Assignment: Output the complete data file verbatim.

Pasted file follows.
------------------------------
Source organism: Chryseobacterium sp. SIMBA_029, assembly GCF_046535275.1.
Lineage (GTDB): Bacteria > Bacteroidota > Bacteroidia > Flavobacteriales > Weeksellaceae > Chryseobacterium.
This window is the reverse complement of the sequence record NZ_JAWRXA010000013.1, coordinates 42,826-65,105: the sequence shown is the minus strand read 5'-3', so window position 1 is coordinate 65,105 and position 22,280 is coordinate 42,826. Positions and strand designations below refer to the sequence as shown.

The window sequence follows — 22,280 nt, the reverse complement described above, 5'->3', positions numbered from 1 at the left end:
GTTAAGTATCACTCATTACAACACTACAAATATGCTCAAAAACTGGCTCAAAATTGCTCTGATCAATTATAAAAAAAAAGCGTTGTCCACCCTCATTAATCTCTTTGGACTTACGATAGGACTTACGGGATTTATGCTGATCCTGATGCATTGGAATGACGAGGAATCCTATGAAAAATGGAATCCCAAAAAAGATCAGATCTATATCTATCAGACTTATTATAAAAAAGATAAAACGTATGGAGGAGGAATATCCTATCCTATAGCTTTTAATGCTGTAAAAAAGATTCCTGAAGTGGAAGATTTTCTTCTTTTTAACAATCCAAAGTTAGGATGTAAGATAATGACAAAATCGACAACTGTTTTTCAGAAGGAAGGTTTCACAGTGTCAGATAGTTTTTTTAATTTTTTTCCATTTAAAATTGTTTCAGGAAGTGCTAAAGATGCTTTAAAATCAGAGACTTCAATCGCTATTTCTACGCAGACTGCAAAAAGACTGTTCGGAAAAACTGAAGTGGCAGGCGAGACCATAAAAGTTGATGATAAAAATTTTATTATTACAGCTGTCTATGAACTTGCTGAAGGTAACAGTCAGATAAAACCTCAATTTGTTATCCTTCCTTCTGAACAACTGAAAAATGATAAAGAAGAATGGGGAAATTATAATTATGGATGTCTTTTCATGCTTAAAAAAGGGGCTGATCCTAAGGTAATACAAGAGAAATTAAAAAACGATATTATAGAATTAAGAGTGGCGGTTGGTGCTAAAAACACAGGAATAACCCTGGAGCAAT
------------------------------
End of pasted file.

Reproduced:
Source organism: Chryseobacterium sp. SIMBA_029, assembly GCF_046535275.1.
Lineage (GTDB): Bacteria > Bacteroidota > Bacteroidia > Flavobacteriales > Weeksellaceae > Chryseobacterium.
This window is the reverse complement of the sequence record NZ_JAWRXA010000013.1, coordinates 42,826-65,105: the sequence shown is the minus strand read 5'-3', so window position 1 is coordinate 65,105 and position 22,280 is coordinate 42,826. Positions and strand designations below refer to the sequence as shown.

The window sequence follows — 22,280 nt, the reverse complement described above, 5'->3', positions numbered from 1 at the left end:
GTTAAGTATCACTCATTACAACACTACAAATATGCTCAAAAACTGGCTCAAAATTGCTCTGATCAATTATAAAAAAAAAGCGTTGTCCACCCTCATTAATCTCTTTGGACTTACGATAGGACTTACGGGATTTATGCTGATCCTGATGCATTGGAATGACGAGGAATCCTATGAAAAATGGAATCCCAAAAAAGATCAGATCTATATCTATCAGACTTATTATAAAAAAGATAAAACGTATGGAGGAGGAATATCCTATCCTATAGCTTTTAATGCTGTAAAAAAGATTCCTGAAGTGGAAGATTTTCTTCTTTTTAACAATCCAAAGTTAGGATGTAAGATAATGACAAAATCGACAACTGTTTTTCAGAAGGAAGGTTTCACAGTGTCAGATAGTTTTTTTAATTTTTTTCCATTTAAAATTGTTTCAGGAAGTGCTAAAGATGCTTTAAAATCAGAGACTTCAATCGCTATTTCTACGCAGACTGCAAAAAGACTGTTCGGAAAAACTGAAGTGGCAGGCGAGACCATAAAAGTTGATGATAAAAATTTTATTATTACAGCTGTCTATGAACTTGCTGAAGGTAACAGTCAGATAAAACCTCAATTTGTTATCCTTCCTTCTGAACAACTGAAAAATGATAAAGAAGAATGGGGAAATTATAATTATGGATGTCTTTTCATGCTTAAAAAAGGGGCTGATCCTAAGGTAATACAAGAGAAATTAAAAAACGATATTATAGAATTAAGAGTGGCGGTTGGTGCTAAAAACACAGGAATAACCCTGGAGCAAT